De-Mystifying Papal Authority

By Tim Muldoon -- June 22, 2009
Photo by Rinaldo Cornacchini

Imagine the pope speaking to a friend one day about the weather. "It's definitely going to rain," he says. But the day is sunny and beautiful, as are the next several. He's made an error in judgment, just like all of us do. So what about papal infallibility?

The short answer is that the pope usually isn't infallible, and this statement is consistent with Catholic teaching. Infallibility is a very precise set of conditions laid down by the First Vatican Council (1869-1870). In fact, the most solemn understanding of the pope's infallibility has been invoked by the Church only twice in its history, and both cases have to do with teachings about Mary.

But what even the misunderstanding about infallibility suggests is that people perceive the Catholic Church as holding a very strong understanding of authority, and this indeed is true. That understanding is rooted in Jesus' mission to the disciples to preach the Gospel to all nations, and in particular Jesus' mission to Peter to be the leader of the community of disciples.

So to put it broadly, authority in the Catholic Church reflects the importance placed on fidelity to the teachings of Jesus, exercised by the followers of the disciples (the bishops), those they call into service (priests and deacons), and those who participate in the Body of Christ through baptism (the faithful, sometimes referred to as the "laity"). Papal infallibility is one very unusual, very precise example of speaking on behalf of the whole Church to proclaim a truth revealed by God. Most examples of the Church's authority, by contrast, represent the attempt to understand the teachings of Jesus in the scriptures and the Church's own tradition of interpreting the scriptures. The key term is magisterium: a Latin word meaning "teaching" or "teacher," and is used to refer to the way that bishops do this work of interpretation in a way consistent with what the people of God have come to understand over their two-thousand year history.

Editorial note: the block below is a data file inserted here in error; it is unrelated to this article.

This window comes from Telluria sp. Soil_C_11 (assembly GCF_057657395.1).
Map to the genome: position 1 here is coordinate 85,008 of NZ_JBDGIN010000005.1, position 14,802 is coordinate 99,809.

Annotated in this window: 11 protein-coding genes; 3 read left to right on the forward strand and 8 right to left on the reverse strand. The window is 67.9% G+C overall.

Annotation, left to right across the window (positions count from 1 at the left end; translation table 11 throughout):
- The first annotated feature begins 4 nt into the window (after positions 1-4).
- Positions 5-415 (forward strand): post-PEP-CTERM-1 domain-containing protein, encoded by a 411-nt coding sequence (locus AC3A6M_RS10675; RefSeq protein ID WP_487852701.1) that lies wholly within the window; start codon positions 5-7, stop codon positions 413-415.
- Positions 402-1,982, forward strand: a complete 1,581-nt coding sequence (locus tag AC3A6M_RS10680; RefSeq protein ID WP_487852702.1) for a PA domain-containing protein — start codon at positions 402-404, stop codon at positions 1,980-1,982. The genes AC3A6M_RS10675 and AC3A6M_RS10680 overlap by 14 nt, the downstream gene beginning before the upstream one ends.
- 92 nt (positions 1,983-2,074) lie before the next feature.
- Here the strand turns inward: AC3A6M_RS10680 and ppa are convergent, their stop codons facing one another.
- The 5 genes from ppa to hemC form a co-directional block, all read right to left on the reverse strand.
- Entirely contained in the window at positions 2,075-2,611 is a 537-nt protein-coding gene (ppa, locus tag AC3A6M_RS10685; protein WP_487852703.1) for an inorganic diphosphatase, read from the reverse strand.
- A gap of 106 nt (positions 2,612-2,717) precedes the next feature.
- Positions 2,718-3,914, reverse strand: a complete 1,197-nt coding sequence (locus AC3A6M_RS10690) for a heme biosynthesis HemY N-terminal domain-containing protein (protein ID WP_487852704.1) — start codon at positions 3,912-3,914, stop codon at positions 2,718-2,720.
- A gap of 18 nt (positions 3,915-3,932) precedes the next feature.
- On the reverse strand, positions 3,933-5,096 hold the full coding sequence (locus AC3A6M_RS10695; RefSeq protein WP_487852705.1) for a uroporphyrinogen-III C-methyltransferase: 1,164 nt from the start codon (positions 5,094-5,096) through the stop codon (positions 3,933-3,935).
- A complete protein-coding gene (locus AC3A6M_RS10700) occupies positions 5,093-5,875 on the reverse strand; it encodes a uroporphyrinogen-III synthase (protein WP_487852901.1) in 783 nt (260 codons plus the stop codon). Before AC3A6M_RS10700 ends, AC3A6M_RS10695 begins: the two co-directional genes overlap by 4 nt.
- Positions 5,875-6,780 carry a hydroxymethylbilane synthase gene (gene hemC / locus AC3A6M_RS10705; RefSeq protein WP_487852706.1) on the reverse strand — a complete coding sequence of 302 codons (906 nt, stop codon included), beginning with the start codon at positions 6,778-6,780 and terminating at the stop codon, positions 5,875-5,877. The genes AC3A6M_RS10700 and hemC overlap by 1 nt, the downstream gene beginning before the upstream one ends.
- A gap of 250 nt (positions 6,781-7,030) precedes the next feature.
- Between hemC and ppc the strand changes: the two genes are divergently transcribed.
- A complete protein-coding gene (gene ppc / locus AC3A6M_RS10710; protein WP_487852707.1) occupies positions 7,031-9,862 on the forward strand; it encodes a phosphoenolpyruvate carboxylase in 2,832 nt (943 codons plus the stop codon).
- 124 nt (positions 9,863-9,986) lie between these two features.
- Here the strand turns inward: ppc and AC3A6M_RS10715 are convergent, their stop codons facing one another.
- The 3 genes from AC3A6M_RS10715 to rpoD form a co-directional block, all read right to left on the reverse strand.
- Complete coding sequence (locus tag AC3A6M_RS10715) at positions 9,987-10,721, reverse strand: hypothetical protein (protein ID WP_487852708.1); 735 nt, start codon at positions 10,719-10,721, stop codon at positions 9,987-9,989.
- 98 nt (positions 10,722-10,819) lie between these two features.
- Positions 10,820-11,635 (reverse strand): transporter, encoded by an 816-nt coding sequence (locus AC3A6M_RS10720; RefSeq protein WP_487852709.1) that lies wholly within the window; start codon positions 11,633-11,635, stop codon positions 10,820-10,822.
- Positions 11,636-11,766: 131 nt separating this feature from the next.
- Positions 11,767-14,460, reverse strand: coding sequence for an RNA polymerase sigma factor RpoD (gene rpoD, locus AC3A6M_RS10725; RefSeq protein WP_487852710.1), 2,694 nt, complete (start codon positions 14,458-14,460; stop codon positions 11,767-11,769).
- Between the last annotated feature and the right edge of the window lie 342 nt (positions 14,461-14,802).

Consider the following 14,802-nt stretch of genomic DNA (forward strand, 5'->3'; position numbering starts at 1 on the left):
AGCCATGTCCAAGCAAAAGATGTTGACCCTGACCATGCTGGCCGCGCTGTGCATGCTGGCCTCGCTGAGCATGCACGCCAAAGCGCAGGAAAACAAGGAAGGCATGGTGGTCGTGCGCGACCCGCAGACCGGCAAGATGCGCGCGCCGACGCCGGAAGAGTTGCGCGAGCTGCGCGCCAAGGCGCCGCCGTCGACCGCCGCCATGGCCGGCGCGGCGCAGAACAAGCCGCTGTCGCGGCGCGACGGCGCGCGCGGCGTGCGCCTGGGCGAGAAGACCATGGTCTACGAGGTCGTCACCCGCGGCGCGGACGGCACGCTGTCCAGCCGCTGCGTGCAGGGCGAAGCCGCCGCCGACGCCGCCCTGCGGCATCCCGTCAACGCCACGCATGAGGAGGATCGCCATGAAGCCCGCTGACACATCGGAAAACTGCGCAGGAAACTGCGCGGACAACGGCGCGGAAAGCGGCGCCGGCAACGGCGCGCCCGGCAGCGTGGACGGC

Read more perspectives on authority in the Catholic Church in the Public Square.